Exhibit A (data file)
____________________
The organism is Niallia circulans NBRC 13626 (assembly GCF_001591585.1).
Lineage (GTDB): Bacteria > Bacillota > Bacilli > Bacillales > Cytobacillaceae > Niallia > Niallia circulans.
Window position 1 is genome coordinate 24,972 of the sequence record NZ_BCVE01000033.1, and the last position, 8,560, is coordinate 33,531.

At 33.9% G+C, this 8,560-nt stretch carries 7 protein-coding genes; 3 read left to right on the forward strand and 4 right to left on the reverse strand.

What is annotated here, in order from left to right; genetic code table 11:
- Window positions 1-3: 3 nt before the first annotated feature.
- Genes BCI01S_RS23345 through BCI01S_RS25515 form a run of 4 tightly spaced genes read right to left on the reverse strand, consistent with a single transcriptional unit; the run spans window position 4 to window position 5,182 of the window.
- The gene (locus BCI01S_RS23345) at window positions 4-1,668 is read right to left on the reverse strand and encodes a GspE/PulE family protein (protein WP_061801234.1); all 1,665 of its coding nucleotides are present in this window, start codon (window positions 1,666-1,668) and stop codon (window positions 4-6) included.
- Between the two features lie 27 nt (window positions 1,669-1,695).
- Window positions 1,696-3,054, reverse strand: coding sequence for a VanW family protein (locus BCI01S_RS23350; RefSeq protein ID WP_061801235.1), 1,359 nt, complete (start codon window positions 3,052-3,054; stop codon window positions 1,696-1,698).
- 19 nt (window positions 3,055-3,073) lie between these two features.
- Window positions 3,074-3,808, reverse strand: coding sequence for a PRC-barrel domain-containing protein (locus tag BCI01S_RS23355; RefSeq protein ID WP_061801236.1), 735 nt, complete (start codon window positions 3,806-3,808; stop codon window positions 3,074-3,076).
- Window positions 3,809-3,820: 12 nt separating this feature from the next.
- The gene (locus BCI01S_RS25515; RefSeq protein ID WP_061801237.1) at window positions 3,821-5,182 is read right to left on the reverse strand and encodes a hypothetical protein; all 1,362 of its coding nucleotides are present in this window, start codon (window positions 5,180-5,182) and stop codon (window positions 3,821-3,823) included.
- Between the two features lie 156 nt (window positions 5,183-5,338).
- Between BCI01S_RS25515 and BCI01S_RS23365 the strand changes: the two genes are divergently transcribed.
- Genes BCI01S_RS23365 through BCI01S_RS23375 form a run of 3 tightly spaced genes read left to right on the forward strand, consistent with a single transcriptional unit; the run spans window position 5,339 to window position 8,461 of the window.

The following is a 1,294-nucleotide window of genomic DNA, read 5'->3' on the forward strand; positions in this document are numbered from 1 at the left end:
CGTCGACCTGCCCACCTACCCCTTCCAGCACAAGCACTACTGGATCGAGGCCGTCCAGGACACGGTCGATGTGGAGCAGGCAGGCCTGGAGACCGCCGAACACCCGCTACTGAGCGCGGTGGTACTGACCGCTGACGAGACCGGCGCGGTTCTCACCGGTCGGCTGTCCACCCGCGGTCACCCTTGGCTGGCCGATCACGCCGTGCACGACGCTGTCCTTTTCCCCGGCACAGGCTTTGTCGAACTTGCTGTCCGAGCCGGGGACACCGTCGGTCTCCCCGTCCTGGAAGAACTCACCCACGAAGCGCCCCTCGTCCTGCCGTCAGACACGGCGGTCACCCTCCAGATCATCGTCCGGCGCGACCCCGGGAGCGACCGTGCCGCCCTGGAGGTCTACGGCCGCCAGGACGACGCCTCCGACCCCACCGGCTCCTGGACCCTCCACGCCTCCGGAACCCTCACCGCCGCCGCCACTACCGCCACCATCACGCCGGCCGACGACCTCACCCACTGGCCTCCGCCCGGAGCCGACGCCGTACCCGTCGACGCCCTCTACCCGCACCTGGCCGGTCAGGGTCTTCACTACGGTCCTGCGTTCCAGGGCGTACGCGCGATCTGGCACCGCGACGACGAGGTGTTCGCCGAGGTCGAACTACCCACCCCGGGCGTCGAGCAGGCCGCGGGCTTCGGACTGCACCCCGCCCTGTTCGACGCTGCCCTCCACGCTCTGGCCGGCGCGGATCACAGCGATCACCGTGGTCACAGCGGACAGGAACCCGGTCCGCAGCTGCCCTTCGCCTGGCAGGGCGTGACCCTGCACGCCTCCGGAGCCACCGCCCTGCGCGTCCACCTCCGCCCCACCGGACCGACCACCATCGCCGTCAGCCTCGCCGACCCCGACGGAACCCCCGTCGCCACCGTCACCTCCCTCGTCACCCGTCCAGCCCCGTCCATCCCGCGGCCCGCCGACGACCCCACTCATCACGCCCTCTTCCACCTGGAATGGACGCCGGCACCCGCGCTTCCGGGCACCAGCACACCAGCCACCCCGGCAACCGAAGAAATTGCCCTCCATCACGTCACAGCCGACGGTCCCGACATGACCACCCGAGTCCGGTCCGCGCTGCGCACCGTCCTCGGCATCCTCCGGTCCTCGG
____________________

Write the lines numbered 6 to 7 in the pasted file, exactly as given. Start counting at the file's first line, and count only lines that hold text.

- Window positions 1-3: 3 nt before the first annotated feature.
- Genes BCI01S_RS23345 through BCI01S_RS25515 form a run of 4 tightly spaced genes read right to left on the reverse strand, consistent with a single transcriptional unit; the run spans window position 4 to window position 5,182 of the window.